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Re: The GFDL is _not_ a public license, says dak

From: RJack
Subject: Re: The GFDL is _not_ a public license, says dak
Date: Mon, 08 Feb 2010 11:28:29 -0500
User-agent: Thunderbird (Windows/20090812)

Hyman Rosen wrote:
On 2/8/2010 10:55 AM, RJack wrote:
"authorizing others to authorize" simply doesn't appear in 17 USC sec. 106 delineating the rights of owners of copyrights. Only in your Marxist land of GNU are copyright laws written that way.

It's amazing that you GPL skeptics don't realize how absurd your arguments are. Were you correct, which you are not, any printing house working for a publisher would be violating the copyright of an author who had contracted with the publisher to publish his book.

Bullshit Hyman. An author licenses a publisher and its agents to "copy"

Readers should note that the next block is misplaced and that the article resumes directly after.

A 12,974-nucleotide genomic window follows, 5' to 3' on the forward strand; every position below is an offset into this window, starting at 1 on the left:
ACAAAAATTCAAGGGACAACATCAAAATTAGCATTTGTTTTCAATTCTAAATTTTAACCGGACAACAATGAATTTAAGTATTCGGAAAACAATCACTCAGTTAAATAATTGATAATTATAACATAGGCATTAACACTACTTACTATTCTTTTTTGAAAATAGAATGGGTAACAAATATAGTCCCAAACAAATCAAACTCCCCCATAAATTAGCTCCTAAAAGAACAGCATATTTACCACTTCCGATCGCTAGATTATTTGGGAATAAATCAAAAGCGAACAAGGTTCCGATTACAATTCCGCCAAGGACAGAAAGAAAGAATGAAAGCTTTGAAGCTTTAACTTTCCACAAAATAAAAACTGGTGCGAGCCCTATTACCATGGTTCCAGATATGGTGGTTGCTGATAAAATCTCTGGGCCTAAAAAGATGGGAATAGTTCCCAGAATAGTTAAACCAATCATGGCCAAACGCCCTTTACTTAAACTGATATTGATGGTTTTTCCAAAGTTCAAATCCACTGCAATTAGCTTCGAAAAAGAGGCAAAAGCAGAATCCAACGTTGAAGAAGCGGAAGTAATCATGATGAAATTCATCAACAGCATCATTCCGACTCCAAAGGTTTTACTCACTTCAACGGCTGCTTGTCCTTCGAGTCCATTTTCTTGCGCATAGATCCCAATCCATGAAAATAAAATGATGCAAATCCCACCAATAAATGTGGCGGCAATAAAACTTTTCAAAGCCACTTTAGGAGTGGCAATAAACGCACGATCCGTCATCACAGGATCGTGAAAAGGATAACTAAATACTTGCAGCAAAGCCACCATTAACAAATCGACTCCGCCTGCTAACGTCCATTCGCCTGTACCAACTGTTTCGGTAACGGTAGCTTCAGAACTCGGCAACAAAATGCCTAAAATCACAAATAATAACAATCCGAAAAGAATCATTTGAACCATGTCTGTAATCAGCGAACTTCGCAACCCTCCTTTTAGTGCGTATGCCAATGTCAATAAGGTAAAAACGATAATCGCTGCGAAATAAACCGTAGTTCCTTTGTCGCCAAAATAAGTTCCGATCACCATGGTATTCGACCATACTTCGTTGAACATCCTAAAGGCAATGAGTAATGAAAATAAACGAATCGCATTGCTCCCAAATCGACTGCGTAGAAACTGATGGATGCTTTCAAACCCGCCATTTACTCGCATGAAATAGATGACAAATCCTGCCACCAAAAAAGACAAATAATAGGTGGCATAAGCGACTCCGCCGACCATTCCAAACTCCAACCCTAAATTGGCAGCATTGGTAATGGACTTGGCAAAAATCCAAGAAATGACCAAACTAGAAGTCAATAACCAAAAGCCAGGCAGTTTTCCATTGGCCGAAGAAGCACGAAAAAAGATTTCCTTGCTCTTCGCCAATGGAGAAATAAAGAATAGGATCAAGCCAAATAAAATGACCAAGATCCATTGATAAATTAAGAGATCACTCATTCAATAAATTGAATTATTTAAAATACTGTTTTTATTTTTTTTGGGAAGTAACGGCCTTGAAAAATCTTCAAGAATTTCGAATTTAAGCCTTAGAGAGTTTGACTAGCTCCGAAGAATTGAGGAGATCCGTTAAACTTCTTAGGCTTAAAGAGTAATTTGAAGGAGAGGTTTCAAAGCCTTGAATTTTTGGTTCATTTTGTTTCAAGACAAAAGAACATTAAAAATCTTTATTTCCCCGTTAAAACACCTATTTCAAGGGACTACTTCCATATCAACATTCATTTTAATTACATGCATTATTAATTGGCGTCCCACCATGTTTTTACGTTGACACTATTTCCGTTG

and "distribute" his work. The means by which this is accomplished is
covered under the legal concept of "agency".

"Agency is an area of commercial law dealing with a contractual  or
quasi-contractual tripartite, or non-contractual set of relationships
when an agent  is authorized to act on behalf of another (called the
Principal) to create a legal relationship with a Third Party.[1]
Succinctly, it may be referred to as the relationship between a
principal and an agent whereby the principal, expressly or impliedly,
authorizes the agent to work under his control and on his behalf. The
agent is, thus, required to negotiate on behalf of the principal or
bring him and third parties into contractual relationship. This branch
of law separates and regulates the relationships between:
    * Agents and Principals;
    * Agents and the Third Parties with whom they deal on their
Principals' behalf; and
    * Principals and the Third Parties when the Agents purport to deal
on their behalf."

For a technical legal deconstruction see the American Law Institutes'
"Restatement of the Law (Third), Agency".

Keep spinnin' Hyman -- it won't help -- but keep spinnin' anyway.


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